Cochran is most well-known for his service as the commander of the 1st Air Commando Group in the China-India-Burma Theater during World War II. His unit secured and built an airfield 165 miles behind Japanese lines in 1944. The unit had many firsts: first air unit designed to support a ground unit, first composite air unit, first air unit employed with total autonomy, first nighttime glider assault landing, and first use of helicopters in combat.
Lunger was a former Special Forces officer and a staff member on the House Armed Services Committee. He played a key role in the creation of USSOCOM, and it’s often said the command wouldn’t exist without his support and perseverance.
Manor was the commander of the Air Force Special Operations Forces and was in charge of the Joint Task Force responsible for the daring Son Tay prison compound raid in North Vietnam in 1970. Though the raid wasn’t successful since prisoners had been moved, it impacted future treatment and morale of prisoners of war. Manor also served on the investigate panel of the failed Iranian hostage prisoner rescue attempt, Eagle Claw, in 1980, whose findings and recommendations led to the forming of USSOCOM.
Poole served in the Air Force for 30 years, 25 of which were in Special Operations, in assignments ranging from basic combat aircrew to the Headquarters Air Combat Command Chief Navigator. He was on the ground at Desert One during Eagle Claw, the failed Iranian hostage rescue attempt, and later developed, designed and implemented various procedures, tactics, techniques and command and control still used today.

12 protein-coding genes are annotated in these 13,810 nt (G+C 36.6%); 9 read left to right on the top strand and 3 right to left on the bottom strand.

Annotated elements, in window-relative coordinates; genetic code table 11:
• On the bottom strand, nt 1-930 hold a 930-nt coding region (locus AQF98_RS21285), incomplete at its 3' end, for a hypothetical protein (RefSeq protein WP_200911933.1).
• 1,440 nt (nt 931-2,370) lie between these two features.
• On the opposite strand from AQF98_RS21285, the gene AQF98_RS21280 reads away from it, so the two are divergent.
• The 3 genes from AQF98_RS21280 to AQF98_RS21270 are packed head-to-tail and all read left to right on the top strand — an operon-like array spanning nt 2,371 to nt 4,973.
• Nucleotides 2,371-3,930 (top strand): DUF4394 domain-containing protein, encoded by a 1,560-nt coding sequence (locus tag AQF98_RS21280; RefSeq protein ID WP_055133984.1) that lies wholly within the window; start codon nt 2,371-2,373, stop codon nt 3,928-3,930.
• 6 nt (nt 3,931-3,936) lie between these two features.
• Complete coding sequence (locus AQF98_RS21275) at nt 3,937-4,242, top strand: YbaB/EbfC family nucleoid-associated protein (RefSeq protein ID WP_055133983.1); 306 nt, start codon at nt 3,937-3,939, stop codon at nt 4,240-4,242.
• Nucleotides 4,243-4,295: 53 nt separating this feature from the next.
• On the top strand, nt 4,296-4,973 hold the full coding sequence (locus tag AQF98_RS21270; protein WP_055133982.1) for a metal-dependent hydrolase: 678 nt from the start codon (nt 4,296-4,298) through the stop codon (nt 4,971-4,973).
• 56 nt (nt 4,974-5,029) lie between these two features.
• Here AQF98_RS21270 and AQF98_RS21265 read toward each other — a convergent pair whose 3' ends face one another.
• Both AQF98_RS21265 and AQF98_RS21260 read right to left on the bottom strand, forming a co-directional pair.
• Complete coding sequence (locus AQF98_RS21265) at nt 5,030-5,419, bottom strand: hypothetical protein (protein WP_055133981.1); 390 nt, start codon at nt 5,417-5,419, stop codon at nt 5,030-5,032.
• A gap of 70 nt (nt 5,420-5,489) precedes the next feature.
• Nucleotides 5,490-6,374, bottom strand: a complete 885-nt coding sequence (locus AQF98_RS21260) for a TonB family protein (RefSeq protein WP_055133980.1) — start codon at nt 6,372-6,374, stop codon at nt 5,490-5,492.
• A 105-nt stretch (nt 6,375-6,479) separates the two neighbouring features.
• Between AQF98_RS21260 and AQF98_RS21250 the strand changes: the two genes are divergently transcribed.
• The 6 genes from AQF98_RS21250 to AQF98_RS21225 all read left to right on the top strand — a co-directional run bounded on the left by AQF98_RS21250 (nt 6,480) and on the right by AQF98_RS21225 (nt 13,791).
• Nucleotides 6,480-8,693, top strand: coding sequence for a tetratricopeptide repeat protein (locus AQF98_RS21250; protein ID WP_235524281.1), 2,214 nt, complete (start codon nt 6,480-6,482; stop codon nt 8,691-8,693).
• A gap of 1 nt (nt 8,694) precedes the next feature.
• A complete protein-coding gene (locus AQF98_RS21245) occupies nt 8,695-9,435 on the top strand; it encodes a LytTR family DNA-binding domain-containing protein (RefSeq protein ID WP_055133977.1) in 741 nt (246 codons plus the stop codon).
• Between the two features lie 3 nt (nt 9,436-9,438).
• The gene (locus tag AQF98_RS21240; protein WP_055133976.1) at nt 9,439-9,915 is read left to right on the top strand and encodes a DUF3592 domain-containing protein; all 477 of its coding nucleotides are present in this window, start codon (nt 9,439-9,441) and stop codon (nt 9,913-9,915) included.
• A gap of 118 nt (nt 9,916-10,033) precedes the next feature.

Shachnow survived incarceration in a Nazi concentration camp before coming to the United States where he enlisted in the Army in 1950. He served for more than 30 years in billets ranging from an Operational Detachment Commander in Vietnam in 1963 to Commanding General of the United States Army John F. Kennedy Special Warfare Center and School. Throughout his service, he made significant contributions to the shaping, training, doctrine and force structure of Special Forces.
Each new inductee, family member or representative received a Commando Hall of Honor Medal and a crystal Commemorative Induction Plaque, but the day was about something greater than tangible items.
“Today is about much more than medals and crystal mementos, it is about honoring these men and their service to the Special Operations community,” said McRaven.
McRaven went on to state before the citations were read that they were mere snapshots of their selfless service to this nation.
“Think about it for just a minute,” McRaven said. “ Joe Brauch, Phil Cochran, Ted Lunger, Roy Manor, Ken Poole and Sid Shachnow…we would not be celebrating this 27th Anniversary of SOCOM were it not for the contributions of these men.”
“We would not enjoy the respect we have today, if not for their legacy that inspired my generation and the generations that followed,” said McRaven. “We would not be the same nation we are today were it not for the courage, the sacrifice, and the commitment of these six men.”
As the ceremony came to an end, the six newest members of the Command Hall of Honor received a standing ovation from the packed room.
“It is a tremendous honor for me to add their names to the list of men who have changed the face of Special Operations for the better,” said McRaven.